A LYS Superintendent submits the following:

Vouchers and the expansion of charter schools are at the forefront of the legislative session.  I have no serious issue with charters, other than the fact they don’t compete on an even playing field with traditional public schools.  This has been addressed by others who have written to the blog so I won’t linger too long on them.  However, I do like Cain’s general statement about charter schools, “If small school districts are inefficient, why does the State insist on creating more charter schools, which for the most part are also small?  If small is bad for traditional public schools, should it not be bad for charter schools too?”  

I promise that is all I will say about charter schools in this blog.  I will now discuss vouchers.

Vouchers are obviously intended to benefit parents who choose to educate their children in private schools or parochial schools.  The “let the money follow the child” argument is bogus, because the money already does follow the child in every Texas public school, including charter schools.  Vouchers then amount to nothing more than tax credits.  Since some parents have “waived” their public education option, they don’t feel that they should have to pay school property tax AND the private school tuition.  This is not a new argument in this country as it was discussed in the 17th and 18th century, and apparently now in the 21st century.  Of course we don’t call vouchers a tax credit for waiving participation in public schools, we hide behind the phrase “school choice”, but by any other name…

Having established that “voucher driven school choice” is the same thing as a tax credit for waived public services, one has to wonder where that argument ends.  What if I sign a waiver promising never to use hospitals, police, or fire protection?  Can I get a tax credit for those services too?  On the national level, if I sign a waiver disavowing Social Security and other federal entitlements, can I get a tax credit for that too?  Once this thinking takes root, where does it end?  Which government services are we “allowed” to waive and which ones are mandated?  Is school the only government service we can waive?  What about prisons?  I don’t use prisons, I have never been to prison, and no one has ever been in prison due to committing a crime against me.  Shouldn’t I get a tax credit (voucher) for that too?   This goes to the old truth of libertarians that is at the heart of the Tea Party: Libertarians offer a beautiful and somewhat accurate criticism of government without offering any viable model of governance.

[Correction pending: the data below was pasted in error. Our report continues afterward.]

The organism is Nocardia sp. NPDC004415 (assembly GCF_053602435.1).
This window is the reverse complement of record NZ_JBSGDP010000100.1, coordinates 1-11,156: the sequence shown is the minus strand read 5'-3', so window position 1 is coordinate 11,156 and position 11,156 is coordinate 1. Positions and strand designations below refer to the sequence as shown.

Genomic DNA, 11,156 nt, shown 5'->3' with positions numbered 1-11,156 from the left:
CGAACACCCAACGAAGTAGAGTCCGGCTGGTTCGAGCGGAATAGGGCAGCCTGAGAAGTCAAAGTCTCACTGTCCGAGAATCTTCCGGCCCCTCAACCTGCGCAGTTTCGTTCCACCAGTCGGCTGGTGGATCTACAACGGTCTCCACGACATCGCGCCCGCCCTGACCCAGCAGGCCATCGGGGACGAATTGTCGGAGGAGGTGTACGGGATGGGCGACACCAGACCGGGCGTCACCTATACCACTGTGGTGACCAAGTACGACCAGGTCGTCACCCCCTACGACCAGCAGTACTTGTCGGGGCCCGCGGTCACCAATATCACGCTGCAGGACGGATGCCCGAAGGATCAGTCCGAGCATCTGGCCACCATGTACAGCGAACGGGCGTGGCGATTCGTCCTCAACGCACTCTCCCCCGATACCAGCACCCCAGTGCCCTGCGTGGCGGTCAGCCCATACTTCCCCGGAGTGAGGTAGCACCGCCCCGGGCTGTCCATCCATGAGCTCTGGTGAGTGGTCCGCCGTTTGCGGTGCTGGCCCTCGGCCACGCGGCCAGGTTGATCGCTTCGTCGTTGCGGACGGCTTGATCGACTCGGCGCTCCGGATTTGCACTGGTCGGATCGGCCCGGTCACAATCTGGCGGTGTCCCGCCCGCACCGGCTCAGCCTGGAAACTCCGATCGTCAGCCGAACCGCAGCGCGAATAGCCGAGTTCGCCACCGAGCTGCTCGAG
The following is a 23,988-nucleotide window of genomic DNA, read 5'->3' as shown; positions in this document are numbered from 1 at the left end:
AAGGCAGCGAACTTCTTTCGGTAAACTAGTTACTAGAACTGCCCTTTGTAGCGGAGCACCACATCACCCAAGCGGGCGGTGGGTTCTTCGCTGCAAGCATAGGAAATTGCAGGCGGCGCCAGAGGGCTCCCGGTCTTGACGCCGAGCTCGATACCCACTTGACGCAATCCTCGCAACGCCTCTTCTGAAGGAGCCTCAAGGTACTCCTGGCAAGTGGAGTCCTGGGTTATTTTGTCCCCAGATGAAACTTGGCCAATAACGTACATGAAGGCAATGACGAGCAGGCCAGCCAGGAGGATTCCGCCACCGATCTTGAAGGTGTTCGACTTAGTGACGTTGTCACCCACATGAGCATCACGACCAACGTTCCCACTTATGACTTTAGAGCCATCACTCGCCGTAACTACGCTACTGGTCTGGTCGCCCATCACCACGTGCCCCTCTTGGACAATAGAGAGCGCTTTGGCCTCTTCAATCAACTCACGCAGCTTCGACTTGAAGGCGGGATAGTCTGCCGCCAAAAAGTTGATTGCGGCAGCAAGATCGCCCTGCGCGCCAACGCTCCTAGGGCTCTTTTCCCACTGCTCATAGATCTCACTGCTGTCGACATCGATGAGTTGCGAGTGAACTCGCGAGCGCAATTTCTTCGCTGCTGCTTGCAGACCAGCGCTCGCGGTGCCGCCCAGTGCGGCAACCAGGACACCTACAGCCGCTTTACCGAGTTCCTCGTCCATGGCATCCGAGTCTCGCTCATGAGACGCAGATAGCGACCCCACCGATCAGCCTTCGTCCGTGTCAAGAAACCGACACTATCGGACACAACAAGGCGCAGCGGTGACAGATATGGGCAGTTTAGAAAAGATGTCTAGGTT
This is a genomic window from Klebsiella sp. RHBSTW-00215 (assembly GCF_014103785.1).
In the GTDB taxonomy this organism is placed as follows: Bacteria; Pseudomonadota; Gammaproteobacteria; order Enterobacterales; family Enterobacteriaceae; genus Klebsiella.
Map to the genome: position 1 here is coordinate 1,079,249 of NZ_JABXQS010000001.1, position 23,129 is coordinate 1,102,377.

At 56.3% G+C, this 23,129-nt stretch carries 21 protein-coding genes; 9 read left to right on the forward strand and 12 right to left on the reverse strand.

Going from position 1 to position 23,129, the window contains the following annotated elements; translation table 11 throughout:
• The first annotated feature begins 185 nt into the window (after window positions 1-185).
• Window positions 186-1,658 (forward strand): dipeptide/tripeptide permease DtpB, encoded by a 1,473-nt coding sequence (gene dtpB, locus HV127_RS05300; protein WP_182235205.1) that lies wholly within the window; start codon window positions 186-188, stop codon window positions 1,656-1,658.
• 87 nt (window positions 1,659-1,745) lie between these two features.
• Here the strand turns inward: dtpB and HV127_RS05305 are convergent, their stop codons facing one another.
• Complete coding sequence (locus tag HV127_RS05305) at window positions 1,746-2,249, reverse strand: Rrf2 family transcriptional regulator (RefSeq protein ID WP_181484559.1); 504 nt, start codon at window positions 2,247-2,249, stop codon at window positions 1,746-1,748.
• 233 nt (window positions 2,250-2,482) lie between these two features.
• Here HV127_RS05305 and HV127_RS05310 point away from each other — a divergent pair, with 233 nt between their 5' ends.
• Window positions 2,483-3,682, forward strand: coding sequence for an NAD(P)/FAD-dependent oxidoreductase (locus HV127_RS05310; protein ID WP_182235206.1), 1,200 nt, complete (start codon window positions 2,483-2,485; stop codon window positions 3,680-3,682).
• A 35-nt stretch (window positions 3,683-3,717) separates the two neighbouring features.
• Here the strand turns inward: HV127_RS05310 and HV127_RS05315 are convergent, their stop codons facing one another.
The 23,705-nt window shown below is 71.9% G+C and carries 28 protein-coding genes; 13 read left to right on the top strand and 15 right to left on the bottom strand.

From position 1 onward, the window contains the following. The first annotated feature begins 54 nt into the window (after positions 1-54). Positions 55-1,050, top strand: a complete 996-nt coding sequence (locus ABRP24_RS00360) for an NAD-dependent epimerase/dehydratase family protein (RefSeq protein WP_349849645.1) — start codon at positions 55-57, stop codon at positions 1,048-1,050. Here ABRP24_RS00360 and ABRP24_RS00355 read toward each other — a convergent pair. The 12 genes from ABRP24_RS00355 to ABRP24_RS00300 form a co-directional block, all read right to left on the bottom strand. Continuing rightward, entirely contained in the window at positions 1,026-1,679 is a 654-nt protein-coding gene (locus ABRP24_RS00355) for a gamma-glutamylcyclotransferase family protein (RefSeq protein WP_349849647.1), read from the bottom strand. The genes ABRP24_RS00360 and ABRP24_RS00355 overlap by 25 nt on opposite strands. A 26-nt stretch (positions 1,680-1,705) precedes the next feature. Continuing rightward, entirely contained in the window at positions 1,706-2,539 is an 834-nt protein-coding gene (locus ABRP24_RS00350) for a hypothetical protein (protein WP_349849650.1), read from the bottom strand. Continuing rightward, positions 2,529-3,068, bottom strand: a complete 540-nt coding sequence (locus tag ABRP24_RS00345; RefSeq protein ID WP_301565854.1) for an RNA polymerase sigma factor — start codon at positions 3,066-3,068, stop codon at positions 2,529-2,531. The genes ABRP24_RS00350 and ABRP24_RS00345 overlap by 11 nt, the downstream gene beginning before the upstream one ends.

Let’s discuss some other aspects of vouchers and school choice.  Why do parents send their children to private or parochial schools?  I am convinced that Cain is once again correct, “Parents are choosing their peer groups.”  Although that is well said, I have an alternate phrase for “choosing their peer groups;” it is called “separate but equal.” School choice and the vouchers that drive school choice is nothing more than a step back to “separate but equal.”  Again, by any other name… What the State of Texas cannot do legally, the state intends to do by putting the onus (choice) onto the parent.  It is a beautiful side step around well-established law.  

Finally, we need to discuss home schools.  In the State of Texas home school laws are considered very strong.  In fact, as I recall Texas has ruled home schooled children are the equivalent of, you guessed it, private schools attendees.  As such, TEA and districts have little or no authority in this area.  Of course this has not presented a problem, but then again there has never been a financial incentive for being home schooled.  Think about it, if every parent gets a voucher for their children, what is to prevent them from withdrawing their children from public schools, “home schooling” the children, and pocketing the money?  The answer is, absolutely nothing.   Not without changing the laws regarding home schools, that is.  Of course we can always tell home school parents they MUST enroll in either a public school or an “approved” private school, but what kind of “school choice” is that, not to mention the problem of equal protection under the law.  I am not thinking of a theoretical problem.  I have seen plenty of child abuse and neglect over the years, and I can assure you that if I can think of such a voucher scam, there will some parents who figure it out quickly.  With four or five children, this can turn into a profitable venture.  Of course we can always regulate and monitor home schools more (beware legitimate home school parents, Leviathan awakens) or we can accept the fact that a certain amount of educational neglect and abuse will happen due to the fact that we chose to give incentives for pursuing private education.  That option of acceptance of the neglect and abuse certainly does not sound like the moral high ground Republicans are fond of seizing, or we can choose to monitor the situation but that sounds like more regulation and bureaucracy (read: not efficient, and certainly not consistent with libertarian thinking).

So there are my initial thoughts on vouchers and tax credits, aka school choice.  Call this what you want, put any spin on it you want, but it stinks, by any other name.

Think. Work. Achieve. Your turn…

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